The private healthcare in South Africa is some of the best in the world, which also means that it is expensive. To avoid the waiting lists and public treatment at government-subsidised medical institutions, many South Africans who can afford it choose to pay for a medical scheme that provides health care coverage. Private health care and therefore private healthcare insurance cost a lot of money, but how do medical schemes actually work?
If you already have a medical scheme or if you are thinking of joining one, there are some important points you need to know about how medical schemes operate, allowing you to make informed decisions about your medical coverage.
Essentially, medical aid schemes or health insurance is a form of collectivism, like any other form of insurance. This simply means that a group of people (those enrolled in the healthcare plan) pool their risk collectively. In this case, the risk is medical expenses.
With any medical aid scheme, you pay regular premiums (usually monthly). These premiums get added to the pool of premiums paid by other members, forming a large sum of money that the insurance company uses to pay out claims made by medical aid members when they need it.
The individual members may not have enough money to pay for medical bills upfront, but when they pool their resources, those who are in need have access to large sums of money if they meet the terms of the scheme.
How does the medical scheme know how much I should pay?
Medical schemes need to estimate the overall risk of all their members’ health-care for the year to assess how much money they need to pay for members’ healthcare expenses. This is a process of mathematics, probability and statistics whereby the company looks at expected increases in costs of medical treatment over the year as well as past history and medical use patterns, including what members claimed for, how much they claimed, and the cost of healthcare treatment.
After this, they can set up the structure of members’ monthly premiums, ensuring that they are still able to make a profit after all medical expenses for the year have been deducted. From a business perspective, premiums are seen as income, and medical costs are seen as expenses. To ensure a year-by-year profit, the medical scheme needs to ensure that income exceeds expenses.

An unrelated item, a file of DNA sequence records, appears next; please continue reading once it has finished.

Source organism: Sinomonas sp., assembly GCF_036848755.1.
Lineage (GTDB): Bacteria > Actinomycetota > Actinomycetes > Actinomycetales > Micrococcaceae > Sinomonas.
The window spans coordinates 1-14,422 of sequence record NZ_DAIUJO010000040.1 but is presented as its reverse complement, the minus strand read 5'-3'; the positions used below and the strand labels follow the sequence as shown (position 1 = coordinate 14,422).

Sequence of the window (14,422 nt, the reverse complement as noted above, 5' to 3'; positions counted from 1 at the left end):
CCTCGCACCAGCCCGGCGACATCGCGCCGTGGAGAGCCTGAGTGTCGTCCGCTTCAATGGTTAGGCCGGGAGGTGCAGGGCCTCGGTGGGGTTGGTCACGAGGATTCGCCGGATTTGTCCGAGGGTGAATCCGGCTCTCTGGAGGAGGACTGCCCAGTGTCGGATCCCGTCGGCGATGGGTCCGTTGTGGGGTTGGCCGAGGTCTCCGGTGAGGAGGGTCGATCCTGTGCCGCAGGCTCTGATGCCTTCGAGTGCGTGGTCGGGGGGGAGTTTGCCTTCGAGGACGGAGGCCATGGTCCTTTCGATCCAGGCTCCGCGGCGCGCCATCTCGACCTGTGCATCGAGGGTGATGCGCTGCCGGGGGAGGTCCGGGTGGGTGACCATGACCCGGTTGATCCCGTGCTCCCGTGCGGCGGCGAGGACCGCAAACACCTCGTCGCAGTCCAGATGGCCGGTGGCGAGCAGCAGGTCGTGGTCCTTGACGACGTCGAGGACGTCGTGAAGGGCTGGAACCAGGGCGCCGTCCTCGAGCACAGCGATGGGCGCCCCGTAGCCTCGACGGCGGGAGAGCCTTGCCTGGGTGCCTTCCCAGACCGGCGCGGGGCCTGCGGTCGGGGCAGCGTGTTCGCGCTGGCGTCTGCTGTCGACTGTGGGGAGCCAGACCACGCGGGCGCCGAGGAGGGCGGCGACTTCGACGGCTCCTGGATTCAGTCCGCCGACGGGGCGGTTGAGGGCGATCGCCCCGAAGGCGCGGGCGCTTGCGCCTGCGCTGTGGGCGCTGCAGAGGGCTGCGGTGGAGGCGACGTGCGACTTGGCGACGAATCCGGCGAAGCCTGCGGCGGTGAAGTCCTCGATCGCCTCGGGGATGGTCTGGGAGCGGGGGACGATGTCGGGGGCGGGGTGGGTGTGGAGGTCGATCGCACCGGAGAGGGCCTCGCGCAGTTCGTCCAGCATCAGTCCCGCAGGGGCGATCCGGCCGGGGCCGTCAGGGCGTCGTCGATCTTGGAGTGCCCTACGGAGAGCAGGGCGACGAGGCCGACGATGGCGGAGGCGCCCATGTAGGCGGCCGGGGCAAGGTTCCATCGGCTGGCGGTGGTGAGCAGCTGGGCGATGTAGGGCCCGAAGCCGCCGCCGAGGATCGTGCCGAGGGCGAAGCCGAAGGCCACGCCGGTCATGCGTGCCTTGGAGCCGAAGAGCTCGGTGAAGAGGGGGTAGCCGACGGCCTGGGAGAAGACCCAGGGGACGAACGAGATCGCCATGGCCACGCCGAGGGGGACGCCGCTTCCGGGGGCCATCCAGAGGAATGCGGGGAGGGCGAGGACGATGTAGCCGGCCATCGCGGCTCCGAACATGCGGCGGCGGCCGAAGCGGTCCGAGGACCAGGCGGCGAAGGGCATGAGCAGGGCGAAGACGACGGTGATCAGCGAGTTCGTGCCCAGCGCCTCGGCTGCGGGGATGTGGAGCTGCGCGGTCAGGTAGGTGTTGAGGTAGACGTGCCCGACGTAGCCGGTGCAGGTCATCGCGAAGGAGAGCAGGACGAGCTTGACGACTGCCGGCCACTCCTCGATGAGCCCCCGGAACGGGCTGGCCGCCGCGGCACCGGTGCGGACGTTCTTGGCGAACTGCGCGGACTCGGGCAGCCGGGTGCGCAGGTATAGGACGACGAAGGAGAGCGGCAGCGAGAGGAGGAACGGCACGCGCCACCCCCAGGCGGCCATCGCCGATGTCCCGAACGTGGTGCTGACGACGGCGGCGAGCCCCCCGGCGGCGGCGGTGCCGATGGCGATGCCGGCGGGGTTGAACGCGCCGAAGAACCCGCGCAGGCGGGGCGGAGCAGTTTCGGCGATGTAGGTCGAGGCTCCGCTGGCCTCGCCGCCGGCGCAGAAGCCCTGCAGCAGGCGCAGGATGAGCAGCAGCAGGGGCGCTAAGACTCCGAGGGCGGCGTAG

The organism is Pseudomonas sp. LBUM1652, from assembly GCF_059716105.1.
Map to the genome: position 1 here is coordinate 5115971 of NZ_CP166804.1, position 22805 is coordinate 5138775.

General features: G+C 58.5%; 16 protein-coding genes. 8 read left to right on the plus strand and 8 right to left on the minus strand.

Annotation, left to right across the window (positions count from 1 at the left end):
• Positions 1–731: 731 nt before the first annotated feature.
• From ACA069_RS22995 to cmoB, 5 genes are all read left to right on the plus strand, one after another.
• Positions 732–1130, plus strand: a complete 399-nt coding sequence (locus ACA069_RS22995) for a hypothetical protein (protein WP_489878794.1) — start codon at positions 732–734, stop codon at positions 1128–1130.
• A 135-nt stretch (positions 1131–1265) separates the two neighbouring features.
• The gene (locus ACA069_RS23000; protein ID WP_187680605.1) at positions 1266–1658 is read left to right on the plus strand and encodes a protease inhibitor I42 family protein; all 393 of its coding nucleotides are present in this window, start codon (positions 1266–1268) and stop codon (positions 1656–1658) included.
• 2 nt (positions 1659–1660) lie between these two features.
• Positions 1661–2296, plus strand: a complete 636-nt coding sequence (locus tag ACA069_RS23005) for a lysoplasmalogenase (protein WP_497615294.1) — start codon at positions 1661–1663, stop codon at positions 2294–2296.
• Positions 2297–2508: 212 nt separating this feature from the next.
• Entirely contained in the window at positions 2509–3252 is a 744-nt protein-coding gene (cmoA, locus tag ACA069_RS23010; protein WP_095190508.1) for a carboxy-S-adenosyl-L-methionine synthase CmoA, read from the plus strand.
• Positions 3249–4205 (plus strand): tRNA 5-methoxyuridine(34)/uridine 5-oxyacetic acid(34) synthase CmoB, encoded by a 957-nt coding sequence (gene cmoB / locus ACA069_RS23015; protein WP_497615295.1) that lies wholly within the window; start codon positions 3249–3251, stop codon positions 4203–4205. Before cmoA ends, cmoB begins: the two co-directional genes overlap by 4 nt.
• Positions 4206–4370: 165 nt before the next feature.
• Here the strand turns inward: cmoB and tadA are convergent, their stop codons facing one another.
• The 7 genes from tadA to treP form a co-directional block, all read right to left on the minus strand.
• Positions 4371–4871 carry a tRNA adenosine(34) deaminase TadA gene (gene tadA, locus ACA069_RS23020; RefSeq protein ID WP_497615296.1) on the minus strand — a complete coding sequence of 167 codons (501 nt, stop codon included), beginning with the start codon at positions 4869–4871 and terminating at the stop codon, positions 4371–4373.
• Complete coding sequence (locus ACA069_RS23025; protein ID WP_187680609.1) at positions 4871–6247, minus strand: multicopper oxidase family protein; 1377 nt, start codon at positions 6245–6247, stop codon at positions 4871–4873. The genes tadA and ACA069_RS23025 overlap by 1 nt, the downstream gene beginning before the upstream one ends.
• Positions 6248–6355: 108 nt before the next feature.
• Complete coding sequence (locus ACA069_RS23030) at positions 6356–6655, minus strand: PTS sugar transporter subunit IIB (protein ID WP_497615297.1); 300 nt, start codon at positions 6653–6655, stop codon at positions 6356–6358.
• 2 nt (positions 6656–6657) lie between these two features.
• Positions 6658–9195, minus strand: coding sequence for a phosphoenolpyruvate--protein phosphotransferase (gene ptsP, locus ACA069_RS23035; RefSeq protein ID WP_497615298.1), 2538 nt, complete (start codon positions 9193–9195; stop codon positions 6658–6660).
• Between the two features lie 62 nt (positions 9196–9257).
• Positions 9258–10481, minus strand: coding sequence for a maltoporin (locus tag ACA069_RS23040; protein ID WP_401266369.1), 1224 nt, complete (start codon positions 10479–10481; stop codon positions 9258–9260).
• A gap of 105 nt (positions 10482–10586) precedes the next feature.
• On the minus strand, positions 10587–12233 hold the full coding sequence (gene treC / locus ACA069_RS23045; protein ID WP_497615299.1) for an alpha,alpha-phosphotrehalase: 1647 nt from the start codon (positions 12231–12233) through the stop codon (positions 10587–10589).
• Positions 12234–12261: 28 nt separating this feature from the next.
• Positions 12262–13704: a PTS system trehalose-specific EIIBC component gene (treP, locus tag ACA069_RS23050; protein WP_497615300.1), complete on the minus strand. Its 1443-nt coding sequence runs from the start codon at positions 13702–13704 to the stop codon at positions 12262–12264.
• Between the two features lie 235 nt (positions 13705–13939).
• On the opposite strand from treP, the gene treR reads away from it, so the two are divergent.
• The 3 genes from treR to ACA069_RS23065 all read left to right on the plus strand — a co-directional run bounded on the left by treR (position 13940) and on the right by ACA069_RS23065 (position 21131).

Each member may have a different scheme and different coverage specified in their medical scheme agreement. Some people opt for lower premiums and less coverage, while others choose higher premiums that come with more comprehensive coverage.
This makes sense when you think of it in terms of the pool of money – if you want access to a larger proportion of the pool, you need to make a higher contribution, and vice versa.
Around the end of the year in November, medical schemes usually release their calculated premium increases for the next year. Taking into account how the insurance company was able to manage the spend from the accumulated pool in that year will partially dictate how much more they will ask for in the following year.
Another point medical aid schemes take into consideration when outlining premiums for the next year is the size of the membership base; how many people have joined the scheme and how many people have left it. If the medical scheme has lost members over that year, they will need to make up for this decrease in the overall pool of money by increasing premiums or reducing payouts and benefits.
What do medical schemes pay for?
Depending on your membership type and the premiums you pay, different plans have different areas of coverage. The most expensive expense to you or your medical aid scheme is hospitalization, so some people choose to pay lower premiums and only be covered should they require hospitalization. The bulk of premiums paid go to the major risk area of hospitalisation.
When it comes to out-of-hospital costs, medical schemes can cover expenses such as GP and specialist visits, optometry, dentistry and other medical needs.
For these out-of-hospital expenses, most medical aid schemes in South Africa provide their members with an account (known as a Medical Savings Account or MSA) which you can draw from for out-of-hospital expenses, allowing you to control how you spend the money yourself.